"What has extremism ever done for anyone? Where are its gifts to humanity? Where are its works?"
These three questions are the last sentences in a short chapter of author's notes to be found at the beginning of Martin Amis' book The Second Plane. This collection of essays was written over six years extending forward from the day two aeroplanes, under the control of extremists, rammed mercilessly into the twin towers of the World Trade Centre.
I still remember how, when reading the first essay of the Amis book -- the titular piece in which he argues that the impact of the second plane was the defining moment when America knew it was not just witnessing an horrific aviation disaster but a horrifying act of ruthless aggression -- the set of questions the author had posed in his introduction came into even sharper focus.
Today these questions seem even more apposite and the answers even more obvious. Extremism does nothing for anyone. It bears no gifts for humanity. And it not only fails to produce works, but often feels confronted and threatened by those who do produce them, in particular, those who create works of art.
In the psychological environment of shock and awe that immediately followed 9/11, many statements were made in public discourse that ranged from the ill-considered to the feverishly unhinged. I recall one of the most bizarre was made by the respected German composer, Karlheinz Stockhausen, who declared the terrorist attack "the greatest work of art imaginable for the whole cosmos".
After sounding such a hyperbolic note, there would seem little room for further expansion of his theme, but Stockhausen delivered his next pronouncements with increased appassionato: "5,000 people are dispatched to the afterlife, in a single moment. I couldn't do that. By comparison, we composers are nothing."
Stockhausen confused artistic creativity with diabolical ingenuity and his remarks, made six days after one of history's most lurid days of destruction, were rightfully condemned. But, ironically, his statements did serve a useful purpose by bringing awareness to the fact that the very opposite of what he asserted was true, namely that the arts are intrinsically antithetical to ideological extremism. Through dance, acting, painting, writing, visual storytelling and many other modalities, the artist seeks to explore what the fundamentalist, by definition, wants to avoid -- moral ambiguity, philosophical nuance, multiple viewpoints, new possibilities and individualism.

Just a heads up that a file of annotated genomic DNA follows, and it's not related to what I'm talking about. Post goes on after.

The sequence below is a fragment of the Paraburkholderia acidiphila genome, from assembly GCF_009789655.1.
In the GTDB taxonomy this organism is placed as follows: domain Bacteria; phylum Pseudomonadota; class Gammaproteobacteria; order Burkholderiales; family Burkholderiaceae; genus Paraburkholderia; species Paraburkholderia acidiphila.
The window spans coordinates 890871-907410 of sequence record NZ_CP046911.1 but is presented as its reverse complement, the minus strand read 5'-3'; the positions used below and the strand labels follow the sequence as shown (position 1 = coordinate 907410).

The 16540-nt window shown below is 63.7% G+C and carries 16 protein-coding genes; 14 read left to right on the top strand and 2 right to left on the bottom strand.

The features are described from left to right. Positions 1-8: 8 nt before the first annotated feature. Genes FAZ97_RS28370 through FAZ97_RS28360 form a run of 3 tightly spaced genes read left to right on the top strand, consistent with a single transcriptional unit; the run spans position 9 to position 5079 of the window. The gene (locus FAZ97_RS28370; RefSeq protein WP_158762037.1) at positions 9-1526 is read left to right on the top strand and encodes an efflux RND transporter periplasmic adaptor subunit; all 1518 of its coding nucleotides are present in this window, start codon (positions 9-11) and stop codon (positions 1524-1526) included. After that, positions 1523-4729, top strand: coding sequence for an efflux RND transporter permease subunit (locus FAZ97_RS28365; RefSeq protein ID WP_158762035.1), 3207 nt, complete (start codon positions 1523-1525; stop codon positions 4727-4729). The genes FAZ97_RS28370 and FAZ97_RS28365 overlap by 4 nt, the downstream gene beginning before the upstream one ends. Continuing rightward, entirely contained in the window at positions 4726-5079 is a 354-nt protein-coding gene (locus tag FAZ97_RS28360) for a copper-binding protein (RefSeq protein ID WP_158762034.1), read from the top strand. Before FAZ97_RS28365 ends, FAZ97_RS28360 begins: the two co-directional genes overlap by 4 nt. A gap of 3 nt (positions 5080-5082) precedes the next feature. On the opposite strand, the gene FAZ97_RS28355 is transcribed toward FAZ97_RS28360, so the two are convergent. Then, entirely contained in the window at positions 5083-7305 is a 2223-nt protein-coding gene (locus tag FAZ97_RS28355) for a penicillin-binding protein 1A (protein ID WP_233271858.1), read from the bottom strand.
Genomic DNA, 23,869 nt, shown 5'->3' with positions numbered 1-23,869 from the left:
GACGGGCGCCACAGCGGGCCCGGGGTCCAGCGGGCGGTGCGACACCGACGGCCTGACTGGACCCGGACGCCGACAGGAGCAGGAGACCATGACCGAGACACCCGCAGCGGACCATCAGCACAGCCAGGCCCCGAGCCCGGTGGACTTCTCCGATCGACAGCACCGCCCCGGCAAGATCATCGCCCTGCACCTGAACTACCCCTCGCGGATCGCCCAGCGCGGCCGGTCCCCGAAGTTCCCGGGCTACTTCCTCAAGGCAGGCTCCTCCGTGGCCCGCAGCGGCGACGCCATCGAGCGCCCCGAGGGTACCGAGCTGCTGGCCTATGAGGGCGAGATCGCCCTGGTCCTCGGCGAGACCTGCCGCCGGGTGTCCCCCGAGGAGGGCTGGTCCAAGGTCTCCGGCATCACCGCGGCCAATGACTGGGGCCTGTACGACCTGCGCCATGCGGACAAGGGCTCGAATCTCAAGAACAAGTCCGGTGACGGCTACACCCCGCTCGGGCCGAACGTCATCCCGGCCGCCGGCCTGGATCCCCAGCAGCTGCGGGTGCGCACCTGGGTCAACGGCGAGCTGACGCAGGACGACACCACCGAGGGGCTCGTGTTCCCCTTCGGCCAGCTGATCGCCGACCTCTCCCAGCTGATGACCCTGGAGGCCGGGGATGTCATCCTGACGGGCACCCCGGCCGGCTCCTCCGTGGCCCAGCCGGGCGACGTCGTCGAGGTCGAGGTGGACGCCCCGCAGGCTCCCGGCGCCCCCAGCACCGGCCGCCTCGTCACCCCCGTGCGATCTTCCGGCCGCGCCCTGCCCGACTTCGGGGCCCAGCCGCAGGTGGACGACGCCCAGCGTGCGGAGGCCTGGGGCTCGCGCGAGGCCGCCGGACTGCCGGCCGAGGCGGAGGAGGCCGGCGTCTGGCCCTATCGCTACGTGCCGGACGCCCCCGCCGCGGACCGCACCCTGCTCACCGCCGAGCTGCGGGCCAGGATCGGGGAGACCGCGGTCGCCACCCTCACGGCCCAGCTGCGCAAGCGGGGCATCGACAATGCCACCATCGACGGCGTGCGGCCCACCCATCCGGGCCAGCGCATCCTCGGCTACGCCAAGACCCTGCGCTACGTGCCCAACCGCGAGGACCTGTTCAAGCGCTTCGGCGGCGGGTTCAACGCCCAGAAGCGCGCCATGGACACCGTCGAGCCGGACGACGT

As Steven Pressfield points out in his book The War of Art, both the artist and the militant fundamentalist ask themselves the same questions (another set of three); Who am I? Why am I here? What is the meaning of life? But each responds in very different ways. Pressfield asserts that "Fundamentalism and art are mutually exclusive. There is no fundamentalist art. This does not mean that the fundamentalist is not creative. Rather, his creativity is inverted. He creates destruction." The artist searches for truth and meaning through investigation, experiment and self-expression while the fundamentalist has been told there is only one truth and those who oppose it are wrong, are sinful, are the enemy, are agents of Satan.
Christian extremists burned Beatles records after John Lennon declared the fab four bigger than Jesus Christ and picketed Monty Python's Life of Brian, mistaking commentary for blasphemy. Out of their fear of pluralism, the Taliban blew up ancient Buddha carvings and ISIS has recently destroyed treasured works of art preserved and valued for generations. On a much more tragic scale of destructiveness were the appalling murders of the producers of the satirical magazine, Charlie Hebdo, and the massacre of concert goers celebrating the joy of music at a Paris rock concert.
It would seem self-evident that a level of government funding that allows the arts to flourish is an essential element in the sustaining of a vibrant democracy. We diminish who we are as a progressive nation when we degrade arts funding at the alarming velocity we have witnessed over the past three years, failing to appreciate the critical importance of a thriving arts culture as a defence against the incursions of divisive dogma on our identity and safety.
After Omar Mateen declared allegiance to ISIS, an organisation of extremists which has done no good for anyone, he went to do great harm at The Pulse nightclub, a place where people were listening to music, dancing and expressing their creativity as individuals and as a community.
If only Mateen had not shackled himself to a repressive, fundamentalist viewpoint he might have been able to laugh and dance that night instead of enacting extreme violence. The arts are not merely entertainment, nor just intellectual stimulation or emotional catharsis. The arts are the heartbeat of a free society.